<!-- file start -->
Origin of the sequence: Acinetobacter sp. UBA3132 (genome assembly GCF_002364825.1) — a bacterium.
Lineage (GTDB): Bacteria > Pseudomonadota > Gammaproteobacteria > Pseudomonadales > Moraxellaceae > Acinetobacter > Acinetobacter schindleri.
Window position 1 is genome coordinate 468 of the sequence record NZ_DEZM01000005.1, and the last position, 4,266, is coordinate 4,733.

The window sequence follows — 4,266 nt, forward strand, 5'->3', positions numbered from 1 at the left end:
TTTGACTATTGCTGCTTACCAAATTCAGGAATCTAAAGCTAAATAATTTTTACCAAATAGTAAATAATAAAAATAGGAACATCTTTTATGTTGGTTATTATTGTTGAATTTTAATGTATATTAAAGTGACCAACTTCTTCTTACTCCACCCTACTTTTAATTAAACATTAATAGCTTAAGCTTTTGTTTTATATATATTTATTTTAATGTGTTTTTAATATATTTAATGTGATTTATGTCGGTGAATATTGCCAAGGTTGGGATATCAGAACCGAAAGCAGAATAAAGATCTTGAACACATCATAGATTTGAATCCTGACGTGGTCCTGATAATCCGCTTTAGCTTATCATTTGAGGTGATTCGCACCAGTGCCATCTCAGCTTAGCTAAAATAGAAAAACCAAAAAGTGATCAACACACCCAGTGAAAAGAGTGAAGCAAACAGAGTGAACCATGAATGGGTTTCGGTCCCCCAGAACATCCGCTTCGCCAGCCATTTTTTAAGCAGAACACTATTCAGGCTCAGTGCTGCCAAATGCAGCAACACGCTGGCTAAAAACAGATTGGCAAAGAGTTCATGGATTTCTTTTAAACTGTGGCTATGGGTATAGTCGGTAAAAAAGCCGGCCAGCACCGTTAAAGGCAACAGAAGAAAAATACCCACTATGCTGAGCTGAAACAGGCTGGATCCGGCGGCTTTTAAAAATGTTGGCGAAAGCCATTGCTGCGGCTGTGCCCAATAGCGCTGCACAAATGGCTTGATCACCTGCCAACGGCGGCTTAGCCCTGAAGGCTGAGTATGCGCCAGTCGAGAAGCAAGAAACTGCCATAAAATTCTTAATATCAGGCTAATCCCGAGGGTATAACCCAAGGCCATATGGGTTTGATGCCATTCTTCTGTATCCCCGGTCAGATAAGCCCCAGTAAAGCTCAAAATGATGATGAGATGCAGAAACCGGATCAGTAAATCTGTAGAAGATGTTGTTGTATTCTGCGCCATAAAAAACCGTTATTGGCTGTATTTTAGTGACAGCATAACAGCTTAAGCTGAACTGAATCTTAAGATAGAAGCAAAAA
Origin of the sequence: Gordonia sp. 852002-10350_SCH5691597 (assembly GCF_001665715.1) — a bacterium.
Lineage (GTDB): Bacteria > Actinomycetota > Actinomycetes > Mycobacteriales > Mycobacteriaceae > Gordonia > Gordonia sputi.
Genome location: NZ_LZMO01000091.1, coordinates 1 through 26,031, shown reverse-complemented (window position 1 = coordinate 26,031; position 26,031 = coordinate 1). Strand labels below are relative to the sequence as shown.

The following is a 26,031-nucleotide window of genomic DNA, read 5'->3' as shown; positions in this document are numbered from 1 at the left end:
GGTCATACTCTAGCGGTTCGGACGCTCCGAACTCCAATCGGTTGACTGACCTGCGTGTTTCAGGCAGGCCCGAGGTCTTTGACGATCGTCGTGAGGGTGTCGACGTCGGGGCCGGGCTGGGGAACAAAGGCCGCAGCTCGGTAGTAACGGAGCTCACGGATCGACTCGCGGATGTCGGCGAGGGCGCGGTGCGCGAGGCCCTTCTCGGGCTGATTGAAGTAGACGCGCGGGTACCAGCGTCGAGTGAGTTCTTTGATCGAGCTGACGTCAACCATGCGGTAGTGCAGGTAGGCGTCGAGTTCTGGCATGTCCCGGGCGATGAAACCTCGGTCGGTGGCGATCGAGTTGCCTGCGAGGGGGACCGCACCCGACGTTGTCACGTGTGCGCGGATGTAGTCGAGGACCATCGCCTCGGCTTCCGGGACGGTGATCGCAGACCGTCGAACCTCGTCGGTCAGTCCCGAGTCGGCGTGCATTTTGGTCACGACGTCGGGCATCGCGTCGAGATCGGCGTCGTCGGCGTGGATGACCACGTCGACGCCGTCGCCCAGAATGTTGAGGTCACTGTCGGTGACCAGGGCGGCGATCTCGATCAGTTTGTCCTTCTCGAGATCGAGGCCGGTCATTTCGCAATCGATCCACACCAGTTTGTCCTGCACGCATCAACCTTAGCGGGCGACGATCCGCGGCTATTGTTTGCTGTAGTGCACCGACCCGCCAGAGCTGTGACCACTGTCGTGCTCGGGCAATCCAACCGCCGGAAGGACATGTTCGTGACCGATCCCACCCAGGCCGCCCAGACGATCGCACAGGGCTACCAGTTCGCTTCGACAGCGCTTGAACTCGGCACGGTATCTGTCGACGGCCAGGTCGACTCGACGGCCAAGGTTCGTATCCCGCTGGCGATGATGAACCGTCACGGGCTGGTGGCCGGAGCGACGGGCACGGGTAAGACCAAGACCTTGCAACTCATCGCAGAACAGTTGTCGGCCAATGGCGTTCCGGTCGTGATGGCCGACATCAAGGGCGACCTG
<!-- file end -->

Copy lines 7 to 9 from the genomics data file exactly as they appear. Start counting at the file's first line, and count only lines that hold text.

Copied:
Lineage (GTDB): Bacteria > Actinomycetota > Actinomycetes > Mycobacteriales > Mycobacteriaceae > Gordonia > Gordonia sputi.
Genome location: NZ_LZMO01000091.1, coordinates 1 through 26,031, shown reverse-complemented (window position 1 = coordinate 26,031; position 26,031 = coordinate 1). Strand labels below are relative to the sequence as shown.

The following is a 26,031-nucleotide window of genomic DNA, read 5'->3' as shown; positions in this document are numbered from 1 at the left end: